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A visit to Minca and birdwatching at Hostal de la Montana

Less than 14 miles south of Santa Marta, the village of Minca sits as gateway into the Sierra Nevada de Santa Marta mountains. Fewer than a thousand people live year-round in this jungle jewel that beckons to international adventurers keen on connecting with nature and experiencing the region’s awe-inspiring biodiversity.

Minca is nestled in some of the world’s richest shade grown coffee habitat. And in recent years, local growers have embraced how, if properly managed, the coffee landscape can be a life-sustaining boon for birds. Many farmers here have integrated plants in the understory of the coffee trees—like mango, avocado, and banana—while also planting native trees and preserving old growth ones. This diversity cultivated within and beneath the canopy supports birds and even more animal species.

As you might imagine this landscape is bustling with all kinds of avian antics especially between October and March when migratory species have returned and share space with the endemics present here year round.

One spot I really like to visit is Hostal Alto de la Montana, about a mile-and-a-half up the mountain from Minca. Though I could stay here, I prefer staying in Minca because I like the small shops, restaurants and easy river access in the village. Plus, I like to walk and enjoy the uphill trek getting here. But if you’d prefer, Alto de la Montana is spacious, well appointed and serves great traditional Colombian food and coffee.

When I’m here, I like to arrive between 6:45 a.m. and 7:00 a.m. before the sun creeps over the mountains.

The hostel has an east-facing patio and restaurant area designed for catching early morning rays. And attracting birds.

And that’s something the owner has paid great mind to. He’s thoughtfully arranged hummingbird feeders around the edge of the patio and placed wooden trays in the tops of his coffee trees. With a quick twist of hand, each morning he throws chunks of banana and papaya into the trays.

That’s when the magic begins, bringing in a bevy of different beautiful birds!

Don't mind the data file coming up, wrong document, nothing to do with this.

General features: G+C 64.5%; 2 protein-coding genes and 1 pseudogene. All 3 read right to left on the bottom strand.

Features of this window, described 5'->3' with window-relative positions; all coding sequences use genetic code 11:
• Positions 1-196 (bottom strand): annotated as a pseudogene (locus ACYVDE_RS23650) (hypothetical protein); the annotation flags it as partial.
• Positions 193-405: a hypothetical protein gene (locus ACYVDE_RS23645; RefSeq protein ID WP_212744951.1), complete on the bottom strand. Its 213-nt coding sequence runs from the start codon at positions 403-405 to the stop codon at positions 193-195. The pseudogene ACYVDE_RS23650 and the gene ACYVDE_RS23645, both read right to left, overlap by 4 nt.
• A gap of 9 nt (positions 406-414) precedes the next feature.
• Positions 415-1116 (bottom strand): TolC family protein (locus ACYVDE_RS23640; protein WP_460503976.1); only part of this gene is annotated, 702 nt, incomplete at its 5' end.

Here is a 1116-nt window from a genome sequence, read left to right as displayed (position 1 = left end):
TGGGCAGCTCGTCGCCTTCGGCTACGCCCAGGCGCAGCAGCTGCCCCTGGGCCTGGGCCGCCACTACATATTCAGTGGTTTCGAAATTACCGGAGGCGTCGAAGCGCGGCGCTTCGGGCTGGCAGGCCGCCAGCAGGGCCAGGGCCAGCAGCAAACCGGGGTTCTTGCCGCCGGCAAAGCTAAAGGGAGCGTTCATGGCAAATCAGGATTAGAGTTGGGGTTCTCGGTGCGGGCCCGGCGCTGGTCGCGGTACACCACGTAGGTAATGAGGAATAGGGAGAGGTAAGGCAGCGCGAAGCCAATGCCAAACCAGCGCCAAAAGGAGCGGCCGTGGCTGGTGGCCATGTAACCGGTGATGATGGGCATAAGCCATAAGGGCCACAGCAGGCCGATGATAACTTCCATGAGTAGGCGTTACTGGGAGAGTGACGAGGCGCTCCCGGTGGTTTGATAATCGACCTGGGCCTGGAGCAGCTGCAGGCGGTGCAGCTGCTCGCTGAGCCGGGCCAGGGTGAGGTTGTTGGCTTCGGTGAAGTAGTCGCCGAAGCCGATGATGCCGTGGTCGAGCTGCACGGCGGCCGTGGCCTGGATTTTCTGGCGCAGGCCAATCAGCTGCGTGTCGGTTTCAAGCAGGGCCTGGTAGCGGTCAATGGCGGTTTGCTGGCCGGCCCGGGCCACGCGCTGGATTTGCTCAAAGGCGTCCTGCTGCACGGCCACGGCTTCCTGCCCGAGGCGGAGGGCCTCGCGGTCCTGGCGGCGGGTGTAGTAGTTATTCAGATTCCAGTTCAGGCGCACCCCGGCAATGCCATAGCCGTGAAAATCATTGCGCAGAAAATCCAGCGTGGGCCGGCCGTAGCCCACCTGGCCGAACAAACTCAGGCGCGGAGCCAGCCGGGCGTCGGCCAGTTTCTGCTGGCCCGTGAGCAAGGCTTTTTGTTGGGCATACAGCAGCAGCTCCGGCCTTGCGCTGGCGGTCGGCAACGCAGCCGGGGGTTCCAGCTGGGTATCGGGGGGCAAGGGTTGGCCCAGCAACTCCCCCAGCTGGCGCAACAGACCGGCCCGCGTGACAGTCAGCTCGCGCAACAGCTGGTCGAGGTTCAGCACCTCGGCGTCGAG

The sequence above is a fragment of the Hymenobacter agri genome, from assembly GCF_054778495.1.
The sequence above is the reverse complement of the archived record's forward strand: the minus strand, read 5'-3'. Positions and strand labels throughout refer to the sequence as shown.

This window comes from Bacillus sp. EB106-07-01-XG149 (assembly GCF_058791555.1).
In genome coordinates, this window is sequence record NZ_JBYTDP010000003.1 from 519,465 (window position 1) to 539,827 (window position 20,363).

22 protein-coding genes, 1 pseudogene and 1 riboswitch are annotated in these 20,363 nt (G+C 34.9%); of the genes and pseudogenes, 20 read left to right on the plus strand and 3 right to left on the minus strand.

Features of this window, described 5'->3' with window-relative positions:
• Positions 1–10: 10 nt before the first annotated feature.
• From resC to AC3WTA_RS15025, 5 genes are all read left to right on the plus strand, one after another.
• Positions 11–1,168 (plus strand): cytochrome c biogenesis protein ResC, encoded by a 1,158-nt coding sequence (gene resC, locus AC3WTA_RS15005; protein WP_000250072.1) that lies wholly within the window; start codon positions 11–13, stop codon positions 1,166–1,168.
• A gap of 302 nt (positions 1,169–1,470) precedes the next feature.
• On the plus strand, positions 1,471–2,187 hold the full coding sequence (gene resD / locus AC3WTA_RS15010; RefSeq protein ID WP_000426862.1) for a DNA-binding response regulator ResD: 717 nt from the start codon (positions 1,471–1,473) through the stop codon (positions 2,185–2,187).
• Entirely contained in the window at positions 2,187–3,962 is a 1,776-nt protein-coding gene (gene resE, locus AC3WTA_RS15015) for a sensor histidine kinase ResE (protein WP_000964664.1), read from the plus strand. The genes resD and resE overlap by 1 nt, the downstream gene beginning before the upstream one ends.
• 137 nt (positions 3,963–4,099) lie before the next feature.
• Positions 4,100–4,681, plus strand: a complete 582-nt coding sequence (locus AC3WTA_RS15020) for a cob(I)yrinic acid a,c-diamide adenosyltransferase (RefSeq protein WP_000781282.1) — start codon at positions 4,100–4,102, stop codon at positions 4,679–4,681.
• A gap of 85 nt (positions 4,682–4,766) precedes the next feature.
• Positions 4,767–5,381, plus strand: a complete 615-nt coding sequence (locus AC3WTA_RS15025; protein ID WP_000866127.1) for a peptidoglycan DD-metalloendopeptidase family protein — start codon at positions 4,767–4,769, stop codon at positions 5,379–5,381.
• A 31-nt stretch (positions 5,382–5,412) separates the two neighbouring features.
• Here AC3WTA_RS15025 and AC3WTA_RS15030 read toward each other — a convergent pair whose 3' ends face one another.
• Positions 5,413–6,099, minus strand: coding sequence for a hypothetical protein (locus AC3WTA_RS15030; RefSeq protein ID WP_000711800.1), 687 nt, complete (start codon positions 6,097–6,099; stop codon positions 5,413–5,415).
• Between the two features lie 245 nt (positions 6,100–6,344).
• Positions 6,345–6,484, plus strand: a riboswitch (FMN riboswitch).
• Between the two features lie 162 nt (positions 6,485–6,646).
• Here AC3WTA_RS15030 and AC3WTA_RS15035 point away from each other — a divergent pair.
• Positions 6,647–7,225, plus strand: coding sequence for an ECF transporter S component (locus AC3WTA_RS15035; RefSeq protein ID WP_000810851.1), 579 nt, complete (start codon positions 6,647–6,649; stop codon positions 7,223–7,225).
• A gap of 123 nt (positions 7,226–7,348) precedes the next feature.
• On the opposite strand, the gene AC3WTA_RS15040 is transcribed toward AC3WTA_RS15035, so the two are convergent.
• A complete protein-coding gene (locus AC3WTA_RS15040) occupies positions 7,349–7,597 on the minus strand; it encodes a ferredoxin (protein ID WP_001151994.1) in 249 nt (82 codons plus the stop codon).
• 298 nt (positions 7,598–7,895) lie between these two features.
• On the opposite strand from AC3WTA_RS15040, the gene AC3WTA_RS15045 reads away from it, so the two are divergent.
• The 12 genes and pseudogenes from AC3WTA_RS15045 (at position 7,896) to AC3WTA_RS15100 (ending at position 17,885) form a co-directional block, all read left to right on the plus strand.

A trio of one of my favorites, blue-gray tanager, arrives first, and on this occasion not so much to eat the fruit but instead insects that are beginning to buzz around the avocado trees. I love this bird. It’s a light shade of blue and has a fun, squeaky chatty song that always makes me smile. The locals call it “pico gordo,” which in English means, “fat beak.”

A mealy parrot drops in to partake of the banana pieces along with a buff-throated saltator. They aren’t excited to share the space, so they take turns separately at the tray.

Then a pair of black-crested jays swoop in focused on the coffee tree’s tender new leaf shoots. A black flash and series of

distinct metallic, robot-like clicks give away a crested oropendola landing out of sight in the dense foliage of an avocado tree. And all the while, a squadron of hummingbirds commands the sugar water feeders hanging around the patio.

It’s peaceful yet teeming with activity, and I catch the owner standing silently as if in stoic reverence of the nature happening all around him. It’s obvious he loves this place.

Around 7:45 a.m. the bird activity begins to dip, and I opt for a cup of coffee and traditional Colombian breakfast of arepas and eggs, which do not disappoint.

When I order another cup of coffee, the owner smiles and in Spanish I understand when he explains that the coffee he serves comes from trees on the property. He emphasizes it is organic, no chemicals.

And in the best Spanish I can muster, respond that it is delicious and that I am glad he has this place where the birds love the sunshine and trees.

“El café es delicioso y yo estoy feliz porque tienes este lugar donde los pajaros aman el sol y los arboles.”

Would you like to visit Hostal do la Montana? You can!


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